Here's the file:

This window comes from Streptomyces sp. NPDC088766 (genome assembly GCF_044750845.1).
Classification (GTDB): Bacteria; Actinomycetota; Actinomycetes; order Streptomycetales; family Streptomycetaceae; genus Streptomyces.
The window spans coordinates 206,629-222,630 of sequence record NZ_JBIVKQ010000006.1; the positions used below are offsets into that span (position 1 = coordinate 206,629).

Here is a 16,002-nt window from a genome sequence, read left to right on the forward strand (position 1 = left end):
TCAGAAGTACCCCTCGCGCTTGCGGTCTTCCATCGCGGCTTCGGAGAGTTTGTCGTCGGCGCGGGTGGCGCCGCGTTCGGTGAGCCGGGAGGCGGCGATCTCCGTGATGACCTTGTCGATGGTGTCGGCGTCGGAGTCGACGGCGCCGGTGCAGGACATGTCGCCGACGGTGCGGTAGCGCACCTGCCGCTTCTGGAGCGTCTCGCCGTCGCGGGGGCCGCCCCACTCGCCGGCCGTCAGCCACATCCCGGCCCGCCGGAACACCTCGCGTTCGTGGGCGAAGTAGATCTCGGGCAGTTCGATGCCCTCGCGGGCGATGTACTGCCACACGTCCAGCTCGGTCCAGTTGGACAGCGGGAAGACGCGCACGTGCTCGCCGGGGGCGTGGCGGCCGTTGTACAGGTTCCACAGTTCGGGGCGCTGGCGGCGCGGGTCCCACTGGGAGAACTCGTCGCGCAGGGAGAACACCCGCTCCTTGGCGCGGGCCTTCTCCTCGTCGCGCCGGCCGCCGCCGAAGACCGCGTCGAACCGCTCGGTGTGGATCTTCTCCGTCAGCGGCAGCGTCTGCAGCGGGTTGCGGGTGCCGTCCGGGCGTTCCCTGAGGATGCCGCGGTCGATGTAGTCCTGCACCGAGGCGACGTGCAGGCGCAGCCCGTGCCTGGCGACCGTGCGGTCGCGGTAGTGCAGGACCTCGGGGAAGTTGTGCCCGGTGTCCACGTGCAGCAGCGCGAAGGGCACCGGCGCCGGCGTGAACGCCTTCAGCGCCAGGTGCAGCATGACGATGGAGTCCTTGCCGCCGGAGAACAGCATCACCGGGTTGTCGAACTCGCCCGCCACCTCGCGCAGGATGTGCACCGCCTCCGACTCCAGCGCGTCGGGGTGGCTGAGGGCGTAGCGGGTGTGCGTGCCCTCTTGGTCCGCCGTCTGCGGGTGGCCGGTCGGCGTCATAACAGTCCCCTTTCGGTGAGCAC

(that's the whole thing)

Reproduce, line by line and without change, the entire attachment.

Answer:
This window comes from Streptomyces sp. NPDC088766 (genome assembly GCF_044750845.1).
Classification (GTDB): Bacteria; Actinomycetota; Actinomycetes; order Streptomycetales; family Streptomycetaceae; genus Streptomyces.
The window spans coordinates 206,629-222,630 of sequence record NZ_JBIVKQ010000006.1; the positions used below are offsets into that span (position 1 = coordinate 206,629).

Here is a 16,002-nt window from a genome sequence, read left to right on the forward strand (position 1 = left end):
TCAGAAGTACCCCTCGCGCTTGCGGTCTTCCATCGCGGCTTCGGAGAGTTTGTCGTCGGCGCGGGTGGCGCCGCGTTCGGTGAGCCGGGAGGCGGCGATCTCCGTGATGACCTTGTCGATGGTGTCGGCGTCGGAGTCGACGGCGCCGGTGCAGGACATGTCGCCGACGGTGCGGTAGCGCACCTGCCGCTTCTGGAGCGTCTCGCCGTCGCGGGGGCCGCCCCACTCGCCGGCCGTCAGCCACATCCCGGCCCGCCGGAACACCTCGCGTTCGTGGGCGAAGTAGATCTCGGGCAGTTCGATGCCCTCGCGGGCGATGTACTGCCACACGTCCAGCTCGGTCCAGTTGGACAGCGGGAAGACGCGCACGTGCTCGCCGGGGGCGTGGCGGCCGTTGTACAGGTTCCACAGTTCGGGGCGCTGGCGGCGCGGGTCCCACTGGGAGAACTCGTCGCGCAGGGAGAACACCCGCTCCTTGGCGCGGGCCTTCTCCTCGTCGCGCCGGCCGCCGCCGAAGACCGCGTCGAACCGCTCGGTGTGGATCTTCTCCGTCAGCGGCAGCGTCTGCAGCGGGTTGCGGGTGCCGTCCGGGCGTTCCCTGAGGATGCCGCGGTCGATGTAGTCCTGCACCGAGGCGACGTGCAGGCGCAGCCCGTGCCTGGCGACCGTGCGGTCGCGGTAGTGCAGGACCTCGGGGAAGTTGTGCCCGGTGTCCACGTGCAGCAGCGCGAAGGGCACCGGCGCCGGCGTGAACGCCTTCAGCGCCAGGTGCAGCATGACGATGGAGTCCTTGCCGCCGGAGAACAGCATCACCGGGTTGTCGAACTCGCCCGCCACCTCGCGCAGGATGTGCACCGCCTCCGACTCCAGCGCGTCGGGGTGGCTGAGGGCGTAGCGGGTGTGCGTGCCCTCTTGGTCCGCCGTCTGCGGGTGGCCGGTCGGCGTCATAACAGTCCCCTTTCGGTGAGCAC